Date: 2016–07
  3. By: Klaus Wälde (Johannes Gutenberg-University Mainz); Agnes Moors (KU Leuven)
    Abstract: Positive and negative feelings were central to the development of economics, especially in utility theory in classical economics. While neoclassical utility theory ignored feelings, behavioral economics more recently reintroduced feelings in utility theory. Beyond feelings, economic theorists use full-fledged specific emotions to explain behavior that otherwise could not be understood or they study emotions out of interest for the emotion itself. While some analyses display a strong overlap between psychological thinking and economic modelling, in most cases there is still a large gap between economic and psychological approaches to emotion research. Ways how to reduce this gap are discussed.
    Date: 2016–07
  4. By: Valeria Rueda (Sciences Po and Pembroke College, Oxford); Guillaume Laval (Institut Pasteur); Etienne Patin (Institut Pasteur)
    Abstract: This article explores the role of individual cultural distance on income, using the genetic distance as a proxy for cultural distance. We show that cultural distance has heterogeneous predictive power.In particular, culturally distant individuals living in regions with other individuals from more trusting ancestries or less xenophobic ones are more likely to be economically successful. First generation migrants seem to be less likely to success the more culturally distant they are, but this e?ect vanishes as time spent in the USA increases. Our research challenges the static view that cultural di?erences are necessarily an obstacle to economic performance in the long-run. Our interpretation of the results is robust to the use of alternative measures for cultural distance.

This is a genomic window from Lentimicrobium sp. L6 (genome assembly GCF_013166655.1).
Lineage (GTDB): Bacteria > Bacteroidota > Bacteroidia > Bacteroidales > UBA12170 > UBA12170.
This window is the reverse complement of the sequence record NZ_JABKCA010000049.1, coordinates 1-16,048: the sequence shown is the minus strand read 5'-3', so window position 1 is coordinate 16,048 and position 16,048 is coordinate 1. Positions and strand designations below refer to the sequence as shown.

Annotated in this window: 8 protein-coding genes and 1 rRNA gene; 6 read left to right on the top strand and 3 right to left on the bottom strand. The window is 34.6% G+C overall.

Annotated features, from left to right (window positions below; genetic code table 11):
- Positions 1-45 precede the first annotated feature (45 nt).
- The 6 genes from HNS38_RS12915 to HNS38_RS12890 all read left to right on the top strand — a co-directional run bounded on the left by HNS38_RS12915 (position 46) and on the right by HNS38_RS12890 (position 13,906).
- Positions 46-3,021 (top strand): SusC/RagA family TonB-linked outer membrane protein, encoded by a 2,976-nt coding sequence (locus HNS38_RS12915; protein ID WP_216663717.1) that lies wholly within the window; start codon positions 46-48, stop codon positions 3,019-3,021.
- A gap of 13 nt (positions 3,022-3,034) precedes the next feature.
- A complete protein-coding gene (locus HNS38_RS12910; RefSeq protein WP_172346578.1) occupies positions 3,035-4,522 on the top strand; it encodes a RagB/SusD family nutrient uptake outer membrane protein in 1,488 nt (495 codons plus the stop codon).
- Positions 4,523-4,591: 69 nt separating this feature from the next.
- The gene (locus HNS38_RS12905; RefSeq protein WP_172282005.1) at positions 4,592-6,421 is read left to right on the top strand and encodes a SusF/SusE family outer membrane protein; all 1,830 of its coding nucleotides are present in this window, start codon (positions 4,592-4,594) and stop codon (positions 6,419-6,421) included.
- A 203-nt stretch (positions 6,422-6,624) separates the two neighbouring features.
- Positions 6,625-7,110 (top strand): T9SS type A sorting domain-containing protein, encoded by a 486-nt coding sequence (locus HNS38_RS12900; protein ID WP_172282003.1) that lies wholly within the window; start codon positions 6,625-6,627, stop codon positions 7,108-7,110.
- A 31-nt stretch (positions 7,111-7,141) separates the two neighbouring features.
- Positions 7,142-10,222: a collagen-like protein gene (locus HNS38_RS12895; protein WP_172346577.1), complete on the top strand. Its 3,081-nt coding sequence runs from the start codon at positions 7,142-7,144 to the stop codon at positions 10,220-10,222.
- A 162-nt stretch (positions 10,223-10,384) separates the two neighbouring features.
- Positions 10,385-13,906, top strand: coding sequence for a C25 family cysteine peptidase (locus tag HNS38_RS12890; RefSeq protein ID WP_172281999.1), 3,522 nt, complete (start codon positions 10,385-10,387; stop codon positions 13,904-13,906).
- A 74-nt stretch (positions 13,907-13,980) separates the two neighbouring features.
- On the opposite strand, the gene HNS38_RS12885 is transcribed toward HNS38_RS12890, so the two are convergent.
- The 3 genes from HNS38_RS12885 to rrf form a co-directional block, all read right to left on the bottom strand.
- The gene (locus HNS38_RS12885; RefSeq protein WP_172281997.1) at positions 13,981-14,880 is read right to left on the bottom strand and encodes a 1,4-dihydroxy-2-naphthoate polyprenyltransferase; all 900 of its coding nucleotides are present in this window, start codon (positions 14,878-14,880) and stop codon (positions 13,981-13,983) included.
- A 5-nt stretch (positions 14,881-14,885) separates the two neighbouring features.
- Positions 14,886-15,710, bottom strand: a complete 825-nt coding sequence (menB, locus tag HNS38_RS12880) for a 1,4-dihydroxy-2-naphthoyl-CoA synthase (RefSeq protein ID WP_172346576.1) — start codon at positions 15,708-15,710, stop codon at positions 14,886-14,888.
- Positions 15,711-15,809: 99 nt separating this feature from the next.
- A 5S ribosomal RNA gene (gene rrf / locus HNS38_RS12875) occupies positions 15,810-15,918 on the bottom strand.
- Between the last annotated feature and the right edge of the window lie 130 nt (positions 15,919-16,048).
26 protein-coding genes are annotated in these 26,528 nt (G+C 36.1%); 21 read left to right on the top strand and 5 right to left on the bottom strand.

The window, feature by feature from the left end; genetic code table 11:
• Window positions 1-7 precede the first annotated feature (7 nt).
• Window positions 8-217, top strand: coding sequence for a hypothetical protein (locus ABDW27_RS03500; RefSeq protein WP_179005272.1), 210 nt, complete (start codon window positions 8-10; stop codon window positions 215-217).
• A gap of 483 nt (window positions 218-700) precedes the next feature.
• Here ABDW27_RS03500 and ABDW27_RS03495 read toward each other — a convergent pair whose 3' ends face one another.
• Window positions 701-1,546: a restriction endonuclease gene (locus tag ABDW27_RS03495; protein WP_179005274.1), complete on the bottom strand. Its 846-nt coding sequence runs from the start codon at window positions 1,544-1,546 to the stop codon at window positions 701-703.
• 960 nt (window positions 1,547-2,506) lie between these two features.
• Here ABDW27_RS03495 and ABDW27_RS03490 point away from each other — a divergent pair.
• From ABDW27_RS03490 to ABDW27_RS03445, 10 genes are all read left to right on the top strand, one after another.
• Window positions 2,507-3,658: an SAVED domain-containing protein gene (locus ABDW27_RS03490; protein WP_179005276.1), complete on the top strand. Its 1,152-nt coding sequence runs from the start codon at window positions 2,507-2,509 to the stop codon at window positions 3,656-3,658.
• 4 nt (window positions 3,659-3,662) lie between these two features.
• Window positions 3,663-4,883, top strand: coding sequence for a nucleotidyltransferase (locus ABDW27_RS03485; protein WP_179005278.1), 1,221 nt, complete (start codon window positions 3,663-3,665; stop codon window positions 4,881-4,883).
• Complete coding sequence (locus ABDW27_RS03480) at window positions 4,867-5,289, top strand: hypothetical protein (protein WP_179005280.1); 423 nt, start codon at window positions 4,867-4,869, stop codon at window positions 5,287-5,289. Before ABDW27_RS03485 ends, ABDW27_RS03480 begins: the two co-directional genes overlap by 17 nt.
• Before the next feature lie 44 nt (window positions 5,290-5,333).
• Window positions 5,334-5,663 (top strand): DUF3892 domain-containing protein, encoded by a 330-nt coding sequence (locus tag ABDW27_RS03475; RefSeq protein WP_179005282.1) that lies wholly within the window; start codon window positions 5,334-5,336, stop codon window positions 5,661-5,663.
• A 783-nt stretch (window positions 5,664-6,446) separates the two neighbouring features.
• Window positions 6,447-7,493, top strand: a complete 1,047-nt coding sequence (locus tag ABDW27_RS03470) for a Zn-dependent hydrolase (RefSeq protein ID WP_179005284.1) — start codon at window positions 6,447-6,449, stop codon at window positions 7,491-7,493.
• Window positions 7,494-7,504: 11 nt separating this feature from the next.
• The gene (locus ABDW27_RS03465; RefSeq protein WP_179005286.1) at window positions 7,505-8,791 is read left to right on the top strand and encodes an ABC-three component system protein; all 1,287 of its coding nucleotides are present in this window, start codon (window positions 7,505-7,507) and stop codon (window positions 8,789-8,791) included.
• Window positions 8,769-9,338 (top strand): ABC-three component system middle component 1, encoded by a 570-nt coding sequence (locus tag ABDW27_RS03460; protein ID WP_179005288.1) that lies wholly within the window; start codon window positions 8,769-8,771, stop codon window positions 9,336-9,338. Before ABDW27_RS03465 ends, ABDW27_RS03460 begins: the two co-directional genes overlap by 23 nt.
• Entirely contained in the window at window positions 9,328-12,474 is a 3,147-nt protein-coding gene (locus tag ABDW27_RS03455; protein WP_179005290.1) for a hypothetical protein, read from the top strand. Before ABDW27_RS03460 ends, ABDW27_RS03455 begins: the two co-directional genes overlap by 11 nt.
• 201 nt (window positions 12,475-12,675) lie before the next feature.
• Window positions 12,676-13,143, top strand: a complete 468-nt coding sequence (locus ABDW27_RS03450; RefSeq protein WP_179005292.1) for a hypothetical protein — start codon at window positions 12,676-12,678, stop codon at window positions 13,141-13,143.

Keywords: Cultural Distance, Cultural Diversity, Genetics, Historical Persistence, Labor Participation, Social Capital.
    JEL: J61 N30 O15 Z13
    Date: 2016–02–22
  5. By: Joachim Kaldasch
    Abstract: The paper presents an evolutionary economic model for the price evolution of stocks. Treating a stock market as a self-organized system governed by a fast purchase process and slow variations of demand and supply the model suggests that the short term price distribution has the form a logistic (Laplace) distribution. The long term return can be described by Laplace-Gaussian mixture distributions. The long term mean price evolution is governed by a Walrus equation, which can be transformed into a replicator equation. This allows quantifying the evolutionary price competition between stocks. The theory suggests that stock prices scaled by the price over all stocks can be used to investigate long-term trends in a Fisher-Pry plot. The price competition that follows from the model is illustrated by examining the empirical long-term price trends of two stocks.
    Date: 2015–05